Gentleness

Here we find yet another the fruit of the spirit which is often associated with meekness. Stanley Horton comments that “Gentleness includes true humility that does not consider itself too good or too exalted for humble tasks.”

Paul also instructs Timothy regarding this quality: The servant of the Lord must not strive but be gentle unto all men, apt to teach, patient, in meekness instructing those who oppose themselves.

As I sipped my tea while considering the words of 1 Timothy 6:11, I thought of this poem that express my deepest yearning to follow Paul’s exhortation:

The Proof of Desire

Pursue love, and desire spiritual gifts,

but especially that you may prophesy.

1 Corinthians 14:1

The proof of desire is pursuit.

Mike Murdock

In each new season may my life abound with fruit,

As I follow after God and seek His favor,

To show that the proof of desire is pursuit.

This passion to please is my relentless pursuit,

As I seek to taste His goodness and to savor.

In each new season may my life abound with fruit.

As a seasoned tree is strengthened from leaf to root,

I flow with fullness of joy as I labor,

To show that the proof of desire is pursuit.

Though I may seek as silver His wisdom and truth,

This life swiftly passes, fleeting as a vapor.

In each new season may my life abound with fruit.

I have yearned for God’s presence, even as a youth.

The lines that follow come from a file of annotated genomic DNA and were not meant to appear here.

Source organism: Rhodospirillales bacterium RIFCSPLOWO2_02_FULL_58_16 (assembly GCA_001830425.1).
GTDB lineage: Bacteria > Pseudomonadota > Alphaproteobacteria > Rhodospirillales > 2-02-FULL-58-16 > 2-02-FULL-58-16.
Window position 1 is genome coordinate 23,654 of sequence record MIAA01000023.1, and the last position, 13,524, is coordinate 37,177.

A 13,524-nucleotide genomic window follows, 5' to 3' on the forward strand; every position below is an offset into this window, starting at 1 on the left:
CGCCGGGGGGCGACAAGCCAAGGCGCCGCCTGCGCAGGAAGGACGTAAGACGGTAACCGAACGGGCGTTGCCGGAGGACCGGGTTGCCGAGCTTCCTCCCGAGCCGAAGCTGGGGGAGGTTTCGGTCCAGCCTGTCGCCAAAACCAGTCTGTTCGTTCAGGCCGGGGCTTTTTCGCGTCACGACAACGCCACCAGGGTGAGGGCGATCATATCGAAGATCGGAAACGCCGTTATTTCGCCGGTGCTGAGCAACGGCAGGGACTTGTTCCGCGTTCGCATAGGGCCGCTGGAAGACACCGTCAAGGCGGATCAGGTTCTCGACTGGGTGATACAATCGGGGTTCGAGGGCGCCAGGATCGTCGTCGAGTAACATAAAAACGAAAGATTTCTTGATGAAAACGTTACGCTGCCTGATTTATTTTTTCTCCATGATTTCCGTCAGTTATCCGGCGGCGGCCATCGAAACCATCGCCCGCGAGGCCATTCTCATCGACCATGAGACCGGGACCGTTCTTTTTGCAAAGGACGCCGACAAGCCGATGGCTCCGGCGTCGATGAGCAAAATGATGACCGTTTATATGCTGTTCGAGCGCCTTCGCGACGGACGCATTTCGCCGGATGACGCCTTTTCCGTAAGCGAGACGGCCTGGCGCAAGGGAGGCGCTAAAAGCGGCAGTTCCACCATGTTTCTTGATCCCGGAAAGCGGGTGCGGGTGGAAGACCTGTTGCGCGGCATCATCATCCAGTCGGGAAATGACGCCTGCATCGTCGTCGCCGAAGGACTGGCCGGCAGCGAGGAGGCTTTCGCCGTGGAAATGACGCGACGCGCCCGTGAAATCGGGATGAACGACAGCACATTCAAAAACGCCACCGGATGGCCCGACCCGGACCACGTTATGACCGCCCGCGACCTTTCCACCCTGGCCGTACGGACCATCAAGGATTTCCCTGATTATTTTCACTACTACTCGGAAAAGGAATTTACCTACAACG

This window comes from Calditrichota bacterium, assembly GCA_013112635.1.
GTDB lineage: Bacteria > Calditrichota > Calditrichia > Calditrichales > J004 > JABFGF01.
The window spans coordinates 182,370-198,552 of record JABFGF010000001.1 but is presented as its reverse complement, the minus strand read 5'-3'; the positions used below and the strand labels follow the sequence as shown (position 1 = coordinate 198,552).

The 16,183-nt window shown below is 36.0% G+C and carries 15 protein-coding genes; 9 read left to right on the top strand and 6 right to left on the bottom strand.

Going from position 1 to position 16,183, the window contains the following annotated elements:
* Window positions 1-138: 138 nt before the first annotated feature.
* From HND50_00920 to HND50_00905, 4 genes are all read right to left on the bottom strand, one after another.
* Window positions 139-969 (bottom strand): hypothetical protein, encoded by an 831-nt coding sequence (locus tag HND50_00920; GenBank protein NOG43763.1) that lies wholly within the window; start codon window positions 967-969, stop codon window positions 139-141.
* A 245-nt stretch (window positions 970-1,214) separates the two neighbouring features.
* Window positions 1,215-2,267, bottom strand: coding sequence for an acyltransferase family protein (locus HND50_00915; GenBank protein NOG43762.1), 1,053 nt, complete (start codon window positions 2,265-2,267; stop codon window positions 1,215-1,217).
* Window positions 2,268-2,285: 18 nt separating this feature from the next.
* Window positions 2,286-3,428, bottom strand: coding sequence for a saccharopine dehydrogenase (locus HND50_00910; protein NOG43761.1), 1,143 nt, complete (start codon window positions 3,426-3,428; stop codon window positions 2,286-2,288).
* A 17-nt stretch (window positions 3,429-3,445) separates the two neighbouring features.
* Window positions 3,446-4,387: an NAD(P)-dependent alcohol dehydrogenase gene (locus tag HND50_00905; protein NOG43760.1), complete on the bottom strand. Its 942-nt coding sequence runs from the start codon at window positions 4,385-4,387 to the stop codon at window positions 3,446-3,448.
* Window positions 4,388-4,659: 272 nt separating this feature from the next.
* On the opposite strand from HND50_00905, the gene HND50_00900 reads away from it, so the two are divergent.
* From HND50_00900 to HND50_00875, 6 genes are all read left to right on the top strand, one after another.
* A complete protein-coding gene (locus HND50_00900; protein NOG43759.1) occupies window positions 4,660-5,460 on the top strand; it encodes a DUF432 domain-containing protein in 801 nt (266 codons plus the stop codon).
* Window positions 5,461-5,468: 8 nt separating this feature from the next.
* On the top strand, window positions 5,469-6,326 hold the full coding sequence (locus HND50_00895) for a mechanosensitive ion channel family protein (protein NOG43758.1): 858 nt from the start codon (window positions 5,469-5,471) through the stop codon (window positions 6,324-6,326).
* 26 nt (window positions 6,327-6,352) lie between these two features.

I now forsake all to scale the heights of Mount Tabor,

To show that the proof of desire is pursuit.

I ever seek to know God’s will and to do it,

To follow in the steps of Jesus, my Savior.

In each new season may my life abound with fruit,

To show that the proof of desire is pursuit.

The verse that I designate as my personal Verse of the Day also brings to mind the Don Moen song: “My Soul Follows Hard after Thee”:

Flourishing faith and growing love

February 9, 2015

2 thessalonians 1-3

The Verse of the Day for February 9, 2015 comes from 2 Thessalonians 1:3 in the New Living Translation:

[Encouragement during Persecution] Dear brothers and sisters, we can’t help but thank God for you, because your faith is flourishing and your love for one another is growing.

2 Thessalonians 1:3 (NLT):

Today’s verse notes two areas of growth in Christian believers: faith and love which are mentioned in Thessalonians, the Church Epistles whose focus is hope, the hope of Christ’s return.

Faith

Faith is not static but God’s desire is that our faith grow, increase and abound. When the apostles said unto the Lord, “Increase our faith,” he responded: